The Hebrew qa·nehʹ is the original source of the English word “cane” (as well as of the word “canon”), and qa·nehʹ is often translated as “stalk” (Ge 41:5, 22), ‘branch’ (Ex 25:31, 32), or “reed” (1Ki 14:15). In certain texts, however, either the context or a modifying word indicates that an aromatic plant is referred to, and qa·nehʹ is thus translated “calamus” (Ex 30:23) and “cane.”—Ca 4:14; Isa 43:24.
Among the ingredients used in preparing the holy anointing oil was “sweet calamus,” the sweetness referring to its odor, not its taste. (Ex 30:22-25) The Song of Solomon (4:14) includes “cane” among other odoriferous spices. Jehovah through his prophet Isaiah (43:24) reproved the sinful Israelites for ‘having bought’ (Heb., qa·niʹtha) for his temple service no “[sweet] cane” (qa·nehʹ), thereby making a play on words in Hebrew. Jeremiah (6:20) refers to cane received from a “land far away,” while Ezekiel (27:3, 19) includes cane among the products for which wealthy Tyre traded.
The English word “calamus” is derived from the Greek kaʹla·mos, used by the translators of the Greek Septuagint to render the Hebrew qa·nehʹ. Like the Hebrew word, kaʹla·mos also has the basic meaning of reed or cane, whereas the English word “calamus” today is used principally to refer to the sweet flag (Acorus calamus) or its aromatic root.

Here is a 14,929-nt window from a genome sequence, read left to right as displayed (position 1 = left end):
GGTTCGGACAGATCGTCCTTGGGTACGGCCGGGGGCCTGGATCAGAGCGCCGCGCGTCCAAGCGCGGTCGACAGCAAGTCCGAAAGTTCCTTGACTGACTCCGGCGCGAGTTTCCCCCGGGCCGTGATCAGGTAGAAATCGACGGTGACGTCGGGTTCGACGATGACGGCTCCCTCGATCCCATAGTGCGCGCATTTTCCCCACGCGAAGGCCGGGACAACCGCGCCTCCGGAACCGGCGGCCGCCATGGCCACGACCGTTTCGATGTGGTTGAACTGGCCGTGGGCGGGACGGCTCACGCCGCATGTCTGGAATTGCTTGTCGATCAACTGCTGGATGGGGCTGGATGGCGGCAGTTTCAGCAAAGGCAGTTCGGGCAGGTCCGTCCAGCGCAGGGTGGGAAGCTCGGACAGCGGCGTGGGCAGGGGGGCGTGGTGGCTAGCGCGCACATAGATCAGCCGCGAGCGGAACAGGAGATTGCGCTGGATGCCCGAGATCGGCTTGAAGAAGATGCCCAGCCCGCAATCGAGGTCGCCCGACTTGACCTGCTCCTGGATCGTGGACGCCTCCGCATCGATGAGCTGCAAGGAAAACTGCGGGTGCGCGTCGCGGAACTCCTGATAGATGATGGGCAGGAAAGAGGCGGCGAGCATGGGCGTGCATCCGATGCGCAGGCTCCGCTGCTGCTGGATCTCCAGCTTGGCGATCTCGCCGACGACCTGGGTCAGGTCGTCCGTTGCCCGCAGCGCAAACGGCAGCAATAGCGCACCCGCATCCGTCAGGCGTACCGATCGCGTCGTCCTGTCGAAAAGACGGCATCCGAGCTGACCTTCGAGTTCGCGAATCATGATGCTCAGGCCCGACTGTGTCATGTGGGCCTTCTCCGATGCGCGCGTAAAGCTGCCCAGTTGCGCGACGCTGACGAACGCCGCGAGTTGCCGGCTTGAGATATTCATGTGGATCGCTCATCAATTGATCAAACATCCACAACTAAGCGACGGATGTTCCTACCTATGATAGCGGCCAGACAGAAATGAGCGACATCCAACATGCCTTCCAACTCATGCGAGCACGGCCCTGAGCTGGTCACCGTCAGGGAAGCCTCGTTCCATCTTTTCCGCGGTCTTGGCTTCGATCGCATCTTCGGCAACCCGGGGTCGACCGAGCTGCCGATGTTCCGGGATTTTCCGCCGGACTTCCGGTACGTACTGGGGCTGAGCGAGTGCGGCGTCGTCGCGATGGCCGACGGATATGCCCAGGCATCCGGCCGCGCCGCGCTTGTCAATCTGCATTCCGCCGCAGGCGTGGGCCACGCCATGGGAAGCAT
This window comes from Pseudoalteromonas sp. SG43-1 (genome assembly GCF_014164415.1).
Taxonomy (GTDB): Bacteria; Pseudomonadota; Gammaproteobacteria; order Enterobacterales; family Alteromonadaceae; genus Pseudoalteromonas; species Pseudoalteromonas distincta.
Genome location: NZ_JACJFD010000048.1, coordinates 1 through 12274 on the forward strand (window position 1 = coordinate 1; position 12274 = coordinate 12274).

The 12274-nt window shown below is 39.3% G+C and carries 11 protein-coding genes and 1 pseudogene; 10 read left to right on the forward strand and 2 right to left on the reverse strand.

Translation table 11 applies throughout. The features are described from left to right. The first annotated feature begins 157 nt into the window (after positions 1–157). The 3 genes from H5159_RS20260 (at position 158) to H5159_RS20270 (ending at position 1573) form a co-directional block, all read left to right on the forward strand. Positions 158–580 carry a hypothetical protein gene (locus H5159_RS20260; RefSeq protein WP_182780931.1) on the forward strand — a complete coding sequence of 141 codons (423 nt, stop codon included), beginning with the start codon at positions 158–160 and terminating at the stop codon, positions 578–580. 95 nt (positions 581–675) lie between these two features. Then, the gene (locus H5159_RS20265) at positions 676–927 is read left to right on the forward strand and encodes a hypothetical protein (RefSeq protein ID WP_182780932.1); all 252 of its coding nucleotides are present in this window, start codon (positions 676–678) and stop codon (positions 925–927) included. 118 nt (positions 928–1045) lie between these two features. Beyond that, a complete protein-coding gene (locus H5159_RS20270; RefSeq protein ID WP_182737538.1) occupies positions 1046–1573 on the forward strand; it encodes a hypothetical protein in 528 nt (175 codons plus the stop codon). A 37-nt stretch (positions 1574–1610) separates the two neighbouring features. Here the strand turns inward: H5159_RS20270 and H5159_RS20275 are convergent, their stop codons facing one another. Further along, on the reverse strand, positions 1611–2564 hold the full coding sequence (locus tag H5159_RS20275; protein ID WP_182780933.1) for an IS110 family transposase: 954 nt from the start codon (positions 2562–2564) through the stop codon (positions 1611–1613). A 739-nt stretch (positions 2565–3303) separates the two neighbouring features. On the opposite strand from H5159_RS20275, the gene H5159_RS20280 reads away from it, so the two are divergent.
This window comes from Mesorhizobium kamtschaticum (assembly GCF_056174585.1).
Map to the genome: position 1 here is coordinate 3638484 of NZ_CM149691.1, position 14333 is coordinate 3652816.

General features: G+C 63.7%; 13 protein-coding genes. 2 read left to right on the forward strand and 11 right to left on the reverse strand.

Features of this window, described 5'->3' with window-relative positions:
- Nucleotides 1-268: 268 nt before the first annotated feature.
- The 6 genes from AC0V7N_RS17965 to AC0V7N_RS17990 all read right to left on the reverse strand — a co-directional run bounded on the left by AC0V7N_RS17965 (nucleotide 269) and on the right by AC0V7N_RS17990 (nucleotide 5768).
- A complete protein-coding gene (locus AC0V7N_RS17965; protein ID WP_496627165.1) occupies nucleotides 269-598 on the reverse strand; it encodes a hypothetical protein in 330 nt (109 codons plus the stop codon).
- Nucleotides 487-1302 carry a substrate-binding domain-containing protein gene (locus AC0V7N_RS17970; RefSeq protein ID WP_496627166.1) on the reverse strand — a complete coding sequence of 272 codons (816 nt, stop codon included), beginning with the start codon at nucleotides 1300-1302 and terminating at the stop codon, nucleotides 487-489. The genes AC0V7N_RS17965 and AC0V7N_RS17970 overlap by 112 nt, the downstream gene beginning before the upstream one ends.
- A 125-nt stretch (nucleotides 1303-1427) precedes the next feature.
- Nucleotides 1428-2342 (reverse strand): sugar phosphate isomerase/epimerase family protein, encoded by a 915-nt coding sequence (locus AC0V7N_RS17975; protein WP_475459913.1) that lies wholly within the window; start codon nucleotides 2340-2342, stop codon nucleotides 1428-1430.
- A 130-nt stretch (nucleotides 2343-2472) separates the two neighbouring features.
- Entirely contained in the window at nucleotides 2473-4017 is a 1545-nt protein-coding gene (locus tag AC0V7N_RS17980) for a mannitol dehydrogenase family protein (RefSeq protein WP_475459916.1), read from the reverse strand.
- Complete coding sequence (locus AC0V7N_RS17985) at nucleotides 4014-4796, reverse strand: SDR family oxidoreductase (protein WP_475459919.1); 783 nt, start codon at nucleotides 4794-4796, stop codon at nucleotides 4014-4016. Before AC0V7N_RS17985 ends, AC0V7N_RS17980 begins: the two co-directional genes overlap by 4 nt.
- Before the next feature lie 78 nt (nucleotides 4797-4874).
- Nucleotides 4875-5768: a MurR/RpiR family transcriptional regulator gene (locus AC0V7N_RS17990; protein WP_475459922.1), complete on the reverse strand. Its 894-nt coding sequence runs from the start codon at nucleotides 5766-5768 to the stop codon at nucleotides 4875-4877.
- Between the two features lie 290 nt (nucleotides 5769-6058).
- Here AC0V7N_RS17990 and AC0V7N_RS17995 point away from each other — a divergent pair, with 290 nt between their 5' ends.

Regarding the sweet cane, or calamus, of the Hebrew Scriptures, many scholars prefer to identify it with an aromatic reed grass of India, such as Cymbopogon martini, a perennial grass whose leaves when crushed produce a fragrant oil known as ginger-grass oil. Other varieties of these Indian grasses produce citronella oil and lemongrass oil. The view that one or more of such sweet-scented grasses is represented by the sweet cane, or calamus, is based mainly on Jeremiah’s reference to the product as coming from a “land far away,” which in this case would be India. Other areas, however, may have been producers of the aromatic cane, or calamus, as is indicated by Ezekiel’s prophecy (27:19). Thus, while some kind of aromatic reed or cane is meant, the plant’s precise identification remains uncertain.